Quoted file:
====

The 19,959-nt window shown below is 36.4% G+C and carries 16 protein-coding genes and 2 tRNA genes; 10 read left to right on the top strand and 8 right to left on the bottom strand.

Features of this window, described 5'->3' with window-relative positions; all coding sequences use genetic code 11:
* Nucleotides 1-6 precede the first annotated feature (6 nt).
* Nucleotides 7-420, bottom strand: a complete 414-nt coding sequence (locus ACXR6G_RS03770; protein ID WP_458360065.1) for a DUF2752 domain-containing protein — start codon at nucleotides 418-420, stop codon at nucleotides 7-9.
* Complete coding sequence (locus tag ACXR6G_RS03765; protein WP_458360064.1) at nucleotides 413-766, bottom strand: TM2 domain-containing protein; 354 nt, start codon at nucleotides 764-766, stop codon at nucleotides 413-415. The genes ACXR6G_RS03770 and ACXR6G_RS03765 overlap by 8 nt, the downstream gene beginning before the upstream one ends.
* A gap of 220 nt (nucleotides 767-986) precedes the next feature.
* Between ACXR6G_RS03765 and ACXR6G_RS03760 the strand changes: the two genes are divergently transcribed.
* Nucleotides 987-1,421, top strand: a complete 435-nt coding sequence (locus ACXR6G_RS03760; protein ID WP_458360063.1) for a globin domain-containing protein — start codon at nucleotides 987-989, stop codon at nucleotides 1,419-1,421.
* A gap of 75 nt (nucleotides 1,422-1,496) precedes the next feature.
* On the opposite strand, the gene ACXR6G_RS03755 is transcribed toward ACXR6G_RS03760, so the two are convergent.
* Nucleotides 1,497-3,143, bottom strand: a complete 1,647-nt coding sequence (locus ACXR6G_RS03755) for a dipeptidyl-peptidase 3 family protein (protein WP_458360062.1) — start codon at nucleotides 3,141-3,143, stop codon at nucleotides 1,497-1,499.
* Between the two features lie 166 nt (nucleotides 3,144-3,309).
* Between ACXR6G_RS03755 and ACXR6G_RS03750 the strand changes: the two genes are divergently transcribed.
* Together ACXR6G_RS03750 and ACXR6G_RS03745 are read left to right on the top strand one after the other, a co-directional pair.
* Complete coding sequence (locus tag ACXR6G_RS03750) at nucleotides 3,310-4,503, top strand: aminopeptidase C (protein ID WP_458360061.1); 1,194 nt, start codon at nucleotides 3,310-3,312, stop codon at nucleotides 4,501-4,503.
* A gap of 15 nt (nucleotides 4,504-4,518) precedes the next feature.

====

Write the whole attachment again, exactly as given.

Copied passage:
The 19,959-nt window shown below is 36.4% G+C and carries 16 protein-coding genes and 2 tRNA genes; 10 read left to right on the top strand and 8 right to left on the bottom strand.

Features of this window, described 5'->3' with window-relative positions; all coding sequences use genetic code 11:
* Nucleotides 1-6 precede the first annotated feature (6 nt).
* Nucleotides 7-420, bottom strand: a complete 414-nt coding sequence (locus ACXR6G_RS03770; protein ID WP_458360065.1) for a DUF2752 domain-containing protein — start codon at nucleotides 418-420, stop codon at nucleotides 7-9.
* Complete coding sequence (locus tag ACXR6G_RS03765; protein WP_458360064.1) at nucleotides 413-766, bottom strand: TM2 domain-containing protein; 354 nt, start codon at nucleotides 764-766, stop codon at nucleotides 413-415. The genes ACXR6G_RS03770 and ACXR6G_RS03765 overlap by 8 nt, the downstream gene beginning before the upstream one ends.
* A gap of 220 nt (nucleotides 767-986) precedes the next feature.
* Between ACXR6G_RS03765 and ACXR6G_RS03760 the strand changes: the two genes are divergently transcribed.
* Nucleotides 987-1,421, top strand: a complete 435-nt coding sequence (locus ACXR6G_RS03760; protein ID WP_458360063.1) for a globin domain-containing protein — start codon at nucleotides 987-989, stop codon at nucleotides 1,419-1,421.
* A gap of 75 nt (nucleotides 1,422-1,496) precedes the next feature.
* On the opposite strand, the gene ACXR6G_RS03755 is transcribed toward ACXR6G_RS03760, so the two are convergent.
* Nucleotides 1,497-3,143, bottom strand: a complete 1,647-nt coding sequence (locus ACXR6G_RS03755) for a dipeptidyl-peptidase 3 family protein (protein WP_458360062.1) — start codon at nucleotides 3,141-3,143, stop codon at nucleotides 1,497-1,499.
* Between the two features lie 166 nt (nucleotides 3,144-3,309).
* Between ACXR6G_RS03755 and ACXR6G_RS03750 the strand changes: the two genes are divergently transcribed.
* Together ACXR6G_RS03750 and ACXR6G_RS03745 are read left to right on the top strand one after the other, a co-directional pair.
* Complete coding sequence (locus tag ACXR6G_RS03750) at nucleotides 3,310-4,503, top strand: aminopeptidase C (protein ID WP_458360061.1); 1,194 nt, start codon at nucleotides 3,310-3,312, stop codon at nucleotides 4,501-4,503.
* A gap of 15 nt (nucleotides 4,504-4,518) precedes the next feature.